Question: I have a strict “no politics” policy at my business, but I learned that two of my employees attended a political rally over the weekend.  One of the employees missed their scheduled shift to attend the rally and the other was arrested and charged with unlawful assembly.    Can I fire these employees because of their participation in this rally?

Answer:   California law allows private employers to place certain restrictions on employees’ political activities at work, including prohibiting the use of their positions and employer-provided equipment for political expression.  Similarly, employers may prohibit signage, clothing and other items that employees may use to communicate a political or protest message.  However, California law provides broad protections for employee political activity occurring outside of the workplace.

California Labor Code Section 1101 states, “No employer shall make, adopt, or enforce any rule, regulation, or policy:

  • Forbidding or preventing employees from engaging or participating in politics.
  • Controlling or directing, or tending to control or direct, the political activities or affiliations of employees.”

Section 1102 of the Labor Code provides, “No employer shall coerce or influence or attempt to coerce or influence his employees through or by means of threat of discharge or loss of employment to adopt or follow or refrain from adopting or following any particular course or line of political action or political activity.”  Additionally, Labor Code sections 96(k) and 98.6 protect employees from retaliation for “lawful conduct” occurring during non-working hours away from the employer’s premises.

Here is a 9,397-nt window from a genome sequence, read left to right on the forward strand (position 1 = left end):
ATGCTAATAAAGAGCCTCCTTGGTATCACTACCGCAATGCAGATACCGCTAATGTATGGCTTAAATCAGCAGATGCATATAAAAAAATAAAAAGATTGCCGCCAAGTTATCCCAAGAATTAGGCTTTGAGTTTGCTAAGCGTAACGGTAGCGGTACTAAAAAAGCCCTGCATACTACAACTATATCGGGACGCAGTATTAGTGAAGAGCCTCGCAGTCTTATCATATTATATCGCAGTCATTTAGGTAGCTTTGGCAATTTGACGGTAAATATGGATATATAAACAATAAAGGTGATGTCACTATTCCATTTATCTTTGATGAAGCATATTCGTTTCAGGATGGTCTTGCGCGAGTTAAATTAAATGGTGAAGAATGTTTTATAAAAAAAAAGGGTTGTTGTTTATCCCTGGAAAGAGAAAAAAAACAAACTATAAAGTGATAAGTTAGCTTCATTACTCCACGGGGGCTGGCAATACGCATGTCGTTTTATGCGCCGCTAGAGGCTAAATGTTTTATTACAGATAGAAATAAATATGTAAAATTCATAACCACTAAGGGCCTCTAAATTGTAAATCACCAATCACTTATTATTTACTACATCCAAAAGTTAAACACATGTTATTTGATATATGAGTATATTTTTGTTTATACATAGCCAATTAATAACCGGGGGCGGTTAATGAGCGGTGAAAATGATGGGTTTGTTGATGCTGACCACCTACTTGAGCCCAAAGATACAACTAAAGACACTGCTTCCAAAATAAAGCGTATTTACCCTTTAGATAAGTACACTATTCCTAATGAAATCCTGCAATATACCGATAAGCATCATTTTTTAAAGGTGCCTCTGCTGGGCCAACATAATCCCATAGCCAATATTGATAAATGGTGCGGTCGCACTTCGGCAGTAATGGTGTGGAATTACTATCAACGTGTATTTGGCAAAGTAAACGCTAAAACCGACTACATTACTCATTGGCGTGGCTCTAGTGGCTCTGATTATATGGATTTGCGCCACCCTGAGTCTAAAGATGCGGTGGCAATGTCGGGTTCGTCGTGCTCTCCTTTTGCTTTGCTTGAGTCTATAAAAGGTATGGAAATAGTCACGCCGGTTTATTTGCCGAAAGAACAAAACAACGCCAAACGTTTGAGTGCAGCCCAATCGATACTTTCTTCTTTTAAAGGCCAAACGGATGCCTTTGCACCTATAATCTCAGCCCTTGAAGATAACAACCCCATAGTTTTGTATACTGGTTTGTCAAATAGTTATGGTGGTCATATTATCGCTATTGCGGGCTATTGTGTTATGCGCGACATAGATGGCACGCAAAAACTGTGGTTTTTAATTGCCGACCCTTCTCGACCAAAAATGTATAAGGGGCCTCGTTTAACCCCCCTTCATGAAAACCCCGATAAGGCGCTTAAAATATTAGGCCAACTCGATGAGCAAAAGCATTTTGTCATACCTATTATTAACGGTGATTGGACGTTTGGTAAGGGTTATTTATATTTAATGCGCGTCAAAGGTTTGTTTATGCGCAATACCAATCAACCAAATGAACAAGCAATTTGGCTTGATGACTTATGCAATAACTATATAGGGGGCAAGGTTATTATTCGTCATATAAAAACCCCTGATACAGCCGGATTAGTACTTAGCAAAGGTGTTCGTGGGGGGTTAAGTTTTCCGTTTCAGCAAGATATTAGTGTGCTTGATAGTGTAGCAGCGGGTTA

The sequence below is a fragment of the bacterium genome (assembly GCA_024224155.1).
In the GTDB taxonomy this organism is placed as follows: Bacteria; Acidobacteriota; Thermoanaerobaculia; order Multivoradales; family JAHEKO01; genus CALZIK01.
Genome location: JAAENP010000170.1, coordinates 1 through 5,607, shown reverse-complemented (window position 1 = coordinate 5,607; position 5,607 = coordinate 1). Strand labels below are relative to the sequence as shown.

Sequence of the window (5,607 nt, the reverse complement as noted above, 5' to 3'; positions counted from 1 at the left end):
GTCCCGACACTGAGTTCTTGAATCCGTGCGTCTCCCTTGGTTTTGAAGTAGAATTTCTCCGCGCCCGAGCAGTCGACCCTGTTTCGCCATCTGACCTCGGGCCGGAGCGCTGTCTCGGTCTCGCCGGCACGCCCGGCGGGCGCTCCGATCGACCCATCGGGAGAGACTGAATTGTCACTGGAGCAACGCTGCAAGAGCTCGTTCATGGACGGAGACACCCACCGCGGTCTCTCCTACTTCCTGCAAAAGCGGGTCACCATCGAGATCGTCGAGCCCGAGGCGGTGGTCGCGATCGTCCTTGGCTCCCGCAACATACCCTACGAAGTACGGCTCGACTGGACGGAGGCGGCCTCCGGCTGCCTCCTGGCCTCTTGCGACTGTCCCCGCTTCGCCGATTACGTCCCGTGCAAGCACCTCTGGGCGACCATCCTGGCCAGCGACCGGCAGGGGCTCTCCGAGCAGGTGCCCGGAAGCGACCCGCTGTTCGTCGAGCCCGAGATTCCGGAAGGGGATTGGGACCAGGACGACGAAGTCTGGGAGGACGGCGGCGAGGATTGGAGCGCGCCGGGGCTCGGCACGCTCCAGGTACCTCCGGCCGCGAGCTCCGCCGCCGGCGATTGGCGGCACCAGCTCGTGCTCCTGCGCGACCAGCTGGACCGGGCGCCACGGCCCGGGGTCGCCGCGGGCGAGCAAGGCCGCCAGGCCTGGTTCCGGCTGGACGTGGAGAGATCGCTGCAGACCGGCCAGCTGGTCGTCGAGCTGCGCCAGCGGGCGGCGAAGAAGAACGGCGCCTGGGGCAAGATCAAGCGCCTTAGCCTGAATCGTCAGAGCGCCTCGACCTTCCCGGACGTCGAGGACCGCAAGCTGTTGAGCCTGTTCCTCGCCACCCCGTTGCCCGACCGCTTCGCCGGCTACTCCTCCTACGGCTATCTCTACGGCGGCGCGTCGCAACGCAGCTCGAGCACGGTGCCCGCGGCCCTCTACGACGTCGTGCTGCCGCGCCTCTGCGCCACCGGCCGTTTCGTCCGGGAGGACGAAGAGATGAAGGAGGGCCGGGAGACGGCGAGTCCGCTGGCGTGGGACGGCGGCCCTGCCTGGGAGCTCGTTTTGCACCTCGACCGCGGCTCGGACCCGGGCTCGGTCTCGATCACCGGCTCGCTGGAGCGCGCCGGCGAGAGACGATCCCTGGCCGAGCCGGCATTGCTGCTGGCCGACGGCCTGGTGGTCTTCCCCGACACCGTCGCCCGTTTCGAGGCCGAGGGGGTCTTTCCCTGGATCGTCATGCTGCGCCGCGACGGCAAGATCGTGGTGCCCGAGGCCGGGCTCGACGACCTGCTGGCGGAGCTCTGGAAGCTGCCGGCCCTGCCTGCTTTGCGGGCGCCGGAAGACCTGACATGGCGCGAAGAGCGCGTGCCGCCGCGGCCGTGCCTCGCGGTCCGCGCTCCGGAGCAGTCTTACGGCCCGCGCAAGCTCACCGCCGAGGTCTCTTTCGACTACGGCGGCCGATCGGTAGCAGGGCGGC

An employee’s participation in a political rally would likely qualify for these protections.  That said, an employer may still discipline or fire an employee if their political activities violate employer policies.  Furthermore, the law does not require employers to provide time off to employees who wish to attend a rally, and employers may discipline any employee who violates internal attendance or leave policies when done so consistently. Selective enforcement of a policy could result in liability for retaliation if the employee shows the discipline was targeted at political activity or aimed at a certain political view.

Employees are entitled to these protections even if the employee’s participation in a march, protest or rally leads to the employee’s arrest.  California Labor Code 432.7 prohibits employers from asking job applicants and employees about an arrest that did not lead to a conviction and bars employers from using an employee’s arrest pending trial as the sole determining factor in making an adverse employment decision against them.

Employers in this situation should investigate the facts and circumstances of the employee’s arrest to determine whether conduct leading to the arrest violates the employer’s policies or is unlawful. Police may arrest participants in a march, protest or rally, but some of these arrests do not result in charges or convictions, so the fact that an employee is arrested will normally not by itself justify termination of employment.

Employees’ social media posts that violate an employer’s harassment, discrimination and retaliation prevention or employee safety policies require a different analysis.  Private employees do not have an unfettered First Amendment right to free speech and may be held accountable for social media conduct.   Some examples of posts that may warrant disciplinary action or termination include:

  • Hate speech regarding any protected characteristic or group;
  • Speech that creates a hostile work environment; and
  • Threats to employee health and safety.